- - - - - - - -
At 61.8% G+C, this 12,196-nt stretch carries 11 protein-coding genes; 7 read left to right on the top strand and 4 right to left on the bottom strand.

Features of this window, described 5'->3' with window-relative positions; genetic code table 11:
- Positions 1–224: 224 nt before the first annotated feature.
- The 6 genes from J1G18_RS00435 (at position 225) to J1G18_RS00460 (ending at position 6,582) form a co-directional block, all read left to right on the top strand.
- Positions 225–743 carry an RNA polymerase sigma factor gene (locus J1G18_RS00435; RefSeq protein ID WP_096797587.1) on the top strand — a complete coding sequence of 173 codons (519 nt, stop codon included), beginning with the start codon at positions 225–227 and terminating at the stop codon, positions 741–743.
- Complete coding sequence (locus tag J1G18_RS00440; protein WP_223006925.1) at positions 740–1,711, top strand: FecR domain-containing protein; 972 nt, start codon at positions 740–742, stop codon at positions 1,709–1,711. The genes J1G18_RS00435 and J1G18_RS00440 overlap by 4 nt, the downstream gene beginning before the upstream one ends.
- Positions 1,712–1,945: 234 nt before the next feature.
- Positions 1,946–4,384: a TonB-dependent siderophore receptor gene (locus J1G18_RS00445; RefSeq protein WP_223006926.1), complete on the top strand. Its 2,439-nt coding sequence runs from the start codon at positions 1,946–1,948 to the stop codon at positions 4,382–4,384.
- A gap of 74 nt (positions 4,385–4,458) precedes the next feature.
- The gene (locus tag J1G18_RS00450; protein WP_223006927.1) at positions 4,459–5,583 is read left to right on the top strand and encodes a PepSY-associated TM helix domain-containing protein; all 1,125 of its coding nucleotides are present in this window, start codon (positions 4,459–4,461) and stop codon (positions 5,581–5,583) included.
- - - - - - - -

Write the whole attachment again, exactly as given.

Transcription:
At 61.8% G+C, this 12,196-nt stretch carries 11 protein-coding genes; 7 read left to right on the top strand and 4 right to left on the bottom strand.

Features of this window, described 5'->3' with window-relative positions; genetic code table 11:
- Positions 1–224: 224 nt before the first annotated feature.
- The 6 genes from J1G18_RS00435 (at position 225) to J1G18_RS00460 (ending at position 6,582) form a co-directional block, all read left to right on the top strand.
- Positions 225–743 carry an RNA polymerase sigma factor gene (locus J1G18_RS00435; RefSeq protein ID WP_096797587.1) on the top strand — a complete coding sequence of 173 codons (519 nt, stop codon included), beginning with the start codon at positions 225–227 and terminating at the stop codon, positions 741–743.
- Complete coding sequence (locus tag J1G18_RS00440; protein WP_223006925.1) at positions 740–1,711, top strand: FecR domain-containing protein; 972 nt, start codon at positions 740–742, stop codon at positions 1,709–1,711. The genes J1G18_RS00435 and J1G18_RS00440 overlap by 4 nt, the downstream gene beginning before the upstream one ends.
- Positions 1,712–1,945: 234 nt before the next feature.
- Positions 1,946–4,384: a TonB-dependent siderophore receptor gene (locus J1G18_RS00445; RefSeq protein WP_223006926.1), complete on the top strand. Its 2,439-nt coding sequence runs from the start codon at positions 1,946–1,948 to the stop codon at positions 4,382–4,384.
- A gap of 74 nt (positions 4,385–4,458) precedes the next feature.
- The gene (locus tag J1G18_RS00450; protein WP_223006927.1) at positions 4,459–5,583 is read left to right on the top strand and encodes a PepSY-associated TM helix domain-containing protein; all 1,125 of its coding nucleotides are present in this window, start codon (positions 4,459–4,461) and stop codon (positions 5,581–5,583) included.